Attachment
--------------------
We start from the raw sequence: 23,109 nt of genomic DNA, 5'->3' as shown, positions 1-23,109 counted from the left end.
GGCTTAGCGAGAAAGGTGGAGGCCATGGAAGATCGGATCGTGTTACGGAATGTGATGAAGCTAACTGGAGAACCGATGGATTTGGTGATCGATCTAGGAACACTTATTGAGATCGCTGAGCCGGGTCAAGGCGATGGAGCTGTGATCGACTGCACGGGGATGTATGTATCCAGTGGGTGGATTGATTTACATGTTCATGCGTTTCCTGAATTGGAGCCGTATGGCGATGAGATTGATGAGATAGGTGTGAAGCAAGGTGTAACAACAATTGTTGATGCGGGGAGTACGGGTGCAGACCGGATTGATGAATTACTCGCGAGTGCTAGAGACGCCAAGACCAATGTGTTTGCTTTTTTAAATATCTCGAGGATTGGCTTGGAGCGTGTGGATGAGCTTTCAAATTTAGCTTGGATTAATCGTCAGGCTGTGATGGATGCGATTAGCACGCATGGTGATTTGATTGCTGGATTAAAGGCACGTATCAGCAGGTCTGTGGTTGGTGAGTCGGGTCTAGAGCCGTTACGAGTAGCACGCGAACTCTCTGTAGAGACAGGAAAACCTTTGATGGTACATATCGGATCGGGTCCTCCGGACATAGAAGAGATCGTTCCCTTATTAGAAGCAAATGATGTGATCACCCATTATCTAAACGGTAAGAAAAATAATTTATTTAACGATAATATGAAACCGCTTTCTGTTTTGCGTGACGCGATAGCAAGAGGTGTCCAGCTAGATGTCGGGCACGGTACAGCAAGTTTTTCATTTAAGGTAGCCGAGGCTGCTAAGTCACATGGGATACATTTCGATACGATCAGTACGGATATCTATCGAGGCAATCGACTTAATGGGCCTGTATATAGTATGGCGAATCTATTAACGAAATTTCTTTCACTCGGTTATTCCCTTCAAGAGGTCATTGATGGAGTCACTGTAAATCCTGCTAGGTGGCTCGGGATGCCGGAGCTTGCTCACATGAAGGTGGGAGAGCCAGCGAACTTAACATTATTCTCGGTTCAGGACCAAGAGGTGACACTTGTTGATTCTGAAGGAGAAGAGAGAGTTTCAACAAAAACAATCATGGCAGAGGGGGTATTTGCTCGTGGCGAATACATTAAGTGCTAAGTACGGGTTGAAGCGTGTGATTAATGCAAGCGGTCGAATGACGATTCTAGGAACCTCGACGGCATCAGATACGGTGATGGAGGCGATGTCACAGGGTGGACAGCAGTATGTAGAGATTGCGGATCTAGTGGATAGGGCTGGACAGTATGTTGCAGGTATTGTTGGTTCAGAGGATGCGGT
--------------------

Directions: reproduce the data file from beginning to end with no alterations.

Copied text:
We start from the raw sequence: 23,109 nt of genomic DNA, 5'->3' as shown, positions 1-23,109 counted from the left end.
GGCTTAGCGAGAAAGGTGGAGGCCATGGAAGATCGGATCGTGTTACGGAATGTGATGAAGCTAACTGGAGAACCGATGGATTTGGTGATCGATCTAGGAACACTTATTGAGATCGCTGAGCCGGGTCAAGGCGATGGAGCTGTGATCGACTGCACGGGGATGTATGTATCCAGTGGGTGGATTGATTTACATGTTCATGCGTTTCCTGAATTGGAGCCGTATGGCGATGAGATTGATGAGATAGGTGTGAAGCAAGGTGTAACAACAATTGTTGATGCGGGGAGTACGGGTGCAGACCGGATTGATGAATTACTCGCGAGTGCTAGAGACGCCAAGACCAATGTGTTTGCTTTTTTAAATATCTCGAGGATTGGCTTGGAGCGTGTGGATGAGCTTTCAAATTTAGCTTGGATTAATCGTCAGGCTGTGATGGATGCGATTAGCACGCATGGTGATTTGATTGCTGGATTAAAGGCACGTATCAGCAGGTCTGTGGTTGGTGAGTCGGGTCTAGAGCCGTTACGAGTAGCACGCGAACTCTCTGTAGAGACAGGAAAACCTTTGATGGTACATATCGGATCGGGTCCTCCGGACATAGAAGAGATCGTTCCCTTATTAGAAGCAAATGATGTGATCACCCATTATCTAAACGGTAAGAAAAATAATTTATTTAACGATAATATGAAACCGCTTTCTGTTTTGCGTGACGCGATAGCAAGAGGTGTCCAGCTAGATGTCGGGCACGGTACAGCAAGTTTTTCATTTAAGGTAGCCGAGGCTGCTAAGTCACATGGGATACATTTCGATACGATCAGTACGGATATCTATCGAGGCAATCGACTTAATGGGCCTGTATATAGTATGGCGAATCTATTAACGAAATTTCTTTCACTCGGTTATTCCCTTCAAGAGGTCATTGATGGAGTCACTGTAAATCCTGCTAGGTGGCTCGGGATGCCGGAGCTTGCTCACATGAAGGTGGGAGAGCCAGCGAACTTAACATTATTCTCGGTTCAGGACCAAGAGGTGACACTTGTTGATTCTGAAGGAGAAGAGAGAGTTTCAACAAAAACAATCATGGCAGAGGGGGTATTTGCTCGTGGCGAATACATTAAGTGCTAAGTACGGGTTGAAGCGTGTGATTAATGCAAGCGGTCGAATGACGATTCTAGGAACCTCGACGGCATCAGATACGGTGATGGAGGCGATGTCACAGGGTGGACAGCAGTATGTAGAGATTGCGGATCTAGTGGATAGGGCTGGACAGTATGTTGCAGGTATTGTTGGTTCAGAGGATGCGGT